Susumu Yoshioka

University Hospital Medical Information Network, Tokyo, Tokyo-to, Japan

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Publications (8)14.19 Total impact

  • [Show abstract] [Hide abstract]
    ABSTRACT: Deep brain stimulation (DBS) of the ventral intermediate nucleus of the thalamus (VIM) is a powerful surgical option in the treatment of tremor-predominant Parkinson's disease. However, its therapeutic efficacy depends on the tremor distribution. DBS is highly efficient in relief of distal appendicular tremor but not other types of tremor. Also, it is generally thought that DBS of the VIM has no significant beneficial effects on other motor symptoms of Parkinson's disease. We report two hemiparkinsonian patients, in whom unilateral VIM DBS combined with posteroventral pallidotomy produced long-lasting suppression of not only hand tremor, but also leg or jaw tremor and other motor symptoms.
    Journal of Clinical Neuroscience 08/2009; 16(11):1489-91. · 1.25 Impact Factor
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    ABSTRACT: The authors report a rare example of an isolated dissecting posterior inferior cerebellar artery (PICA) aneurysm with spontaneous resolution. A 41 year-old male suffered sudden dizziness, nausea and vomiting. An angiogram and magnetic resonance imaging (MRI) detected an isolated PICA dissection. The patient was treated conservatively and recovered without any apparent neurological deficit. MRI detected the self-resolution of the dissecting aneurysm. Dissecting PICA aneurysms, especially non-haemorrhagic lesions, have the possibility of spontaneous resolution resulting in a favorable outcome. The treatment strategy for this vascular lesion may be decided based upon neuroradiological changes on careful follow-up.
    Acta Neurochirurgica 02/2008; 150(1):77-81; discussion 81. · 1.55 Impact Factor
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    ABSTRACT: The authors report a case of cerebellar cavernous malformation associated with moyamoya disease. An adolescent male with moyamoya disease had undergone bilateral direct and indirect extracranial-intracranial anastomosis at 11 years of age, and the course had been uneventful until MRI detected the appearance of a cavernous malformation in the cerebellum 3 years later. The lesion had grown, bled, and caused headache and disturbance of consciousness 2 years after the initial detection. The cavernous malformation was removed surgically and pathologically verified. The patient has recovered without any neurological deficits. This is a quite rare case with cavernous malformation which appeared in a moyamoya disease patient. The association of the two different vascular disorders in a young patient may suggest the existence of some interaction in the pathogenesis of these diseases. Since cavernous malformations with a de novo appearance may grow and become clinically significant, careful observation is necessary.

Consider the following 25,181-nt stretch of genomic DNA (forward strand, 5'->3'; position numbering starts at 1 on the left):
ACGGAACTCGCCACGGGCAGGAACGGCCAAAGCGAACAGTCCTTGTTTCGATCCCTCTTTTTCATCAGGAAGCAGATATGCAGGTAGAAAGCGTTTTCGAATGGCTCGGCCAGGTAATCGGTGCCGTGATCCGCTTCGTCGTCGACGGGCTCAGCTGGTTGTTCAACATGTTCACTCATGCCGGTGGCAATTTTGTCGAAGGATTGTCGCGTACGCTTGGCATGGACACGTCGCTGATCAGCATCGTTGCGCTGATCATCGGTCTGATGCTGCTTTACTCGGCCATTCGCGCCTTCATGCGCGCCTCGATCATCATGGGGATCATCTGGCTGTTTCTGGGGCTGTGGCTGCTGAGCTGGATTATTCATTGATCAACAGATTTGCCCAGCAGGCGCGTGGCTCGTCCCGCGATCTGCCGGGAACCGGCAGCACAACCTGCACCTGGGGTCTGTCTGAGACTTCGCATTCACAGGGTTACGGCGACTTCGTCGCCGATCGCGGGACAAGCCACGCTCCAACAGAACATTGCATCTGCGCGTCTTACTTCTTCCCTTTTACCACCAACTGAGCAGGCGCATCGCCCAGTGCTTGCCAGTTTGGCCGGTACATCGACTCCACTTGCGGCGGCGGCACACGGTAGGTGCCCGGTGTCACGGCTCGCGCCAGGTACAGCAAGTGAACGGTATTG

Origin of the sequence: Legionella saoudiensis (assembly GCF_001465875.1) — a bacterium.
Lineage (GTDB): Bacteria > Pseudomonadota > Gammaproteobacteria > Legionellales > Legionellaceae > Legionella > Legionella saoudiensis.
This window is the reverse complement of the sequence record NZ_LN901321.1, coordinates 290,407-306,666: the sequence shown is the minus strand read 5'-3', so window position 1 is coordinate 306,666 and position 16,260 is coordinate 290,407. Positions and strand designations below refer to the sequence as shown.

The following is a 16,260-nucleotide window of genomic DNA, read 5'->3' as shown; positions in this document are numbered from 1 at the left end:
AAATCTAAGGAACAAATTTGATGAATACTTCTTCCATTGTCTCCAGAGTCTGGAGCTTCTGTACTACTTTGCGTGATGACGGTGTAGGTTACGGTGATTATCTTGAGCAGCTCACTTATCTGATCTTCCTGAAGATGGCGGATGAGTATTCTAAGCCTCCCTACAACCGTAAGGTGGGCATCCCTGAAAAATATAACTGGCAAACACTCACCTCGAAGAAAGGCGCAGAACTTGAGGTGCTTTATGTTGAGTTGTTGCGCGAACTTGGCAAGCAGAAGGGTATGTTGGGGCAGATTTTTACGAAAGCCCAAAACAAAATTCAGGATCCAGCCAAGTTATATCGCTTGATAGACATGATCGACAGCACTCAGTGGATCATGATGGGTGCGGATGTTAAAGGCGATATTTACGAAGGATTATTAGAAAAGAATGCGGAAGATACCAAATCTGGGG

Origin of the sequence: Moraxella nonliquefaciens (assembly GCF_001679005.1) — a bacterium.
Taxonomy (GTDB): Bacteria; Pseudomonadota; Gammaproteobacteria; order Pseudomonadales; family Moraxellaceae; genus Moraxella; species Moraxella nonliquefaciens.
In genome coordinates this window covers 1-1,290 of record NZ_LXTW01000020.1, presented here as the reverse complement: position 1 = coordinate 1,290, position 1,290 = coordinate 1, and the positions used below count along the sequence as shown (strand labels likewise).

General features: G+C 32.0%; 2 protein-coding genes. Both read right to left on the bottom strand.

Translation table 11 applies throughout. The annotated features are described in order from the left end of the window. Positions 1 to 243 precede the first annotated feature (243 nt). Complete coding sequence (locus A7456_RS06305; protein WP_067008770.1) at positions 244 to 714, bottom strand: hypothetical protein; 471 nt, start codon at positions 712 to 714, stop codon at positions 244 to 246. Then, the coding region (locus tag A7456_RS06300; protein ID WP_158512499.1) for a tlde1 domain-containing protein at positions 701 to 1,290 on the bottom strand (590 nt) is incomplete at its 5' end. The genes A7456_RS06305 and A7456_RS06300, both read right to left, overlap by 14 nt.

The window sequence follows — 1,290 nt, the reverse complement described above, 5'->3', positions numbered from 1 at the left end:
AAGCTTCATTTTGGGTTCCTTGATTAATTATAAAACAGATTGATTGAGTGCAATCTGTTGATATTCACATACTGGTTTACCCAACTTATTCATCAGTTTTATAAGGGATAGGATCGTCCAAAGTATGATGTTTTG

Clinical Neurology and Neurosurgery 11/2007; 109(8):708-12. · 1.23 Impact Factor
  • Stroke 06/2007; 38(5):e10; author reply e11. · 6.16 Impact Factor
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    ABSTRACT: We report a 1-year-old girl who presented moyamoya disease associated with midaortic syndrome. She had been treated for cardiac failure and severe hypertension due to midaortic syndrome until she suffered seizure and repeated cerebral ischemic attack. Cerebral angiography revealed stenosis of the bilateral internal carotid artery at its terminal portion. She was successfully treated with encephaloduroarteriosynangiosis, and ischemic attack ceased postoperatively. This is the first report of moyamoya disease with midaortic syndrome. Although cerebral ischemic attack has been effectively managed by encephaloduroarteriosynangiosis, renovascular hypertension is still difficult to control.
    Pediatric Neurosurgery 02/2007; 43(1):54-9. · 0.42 Impact Factor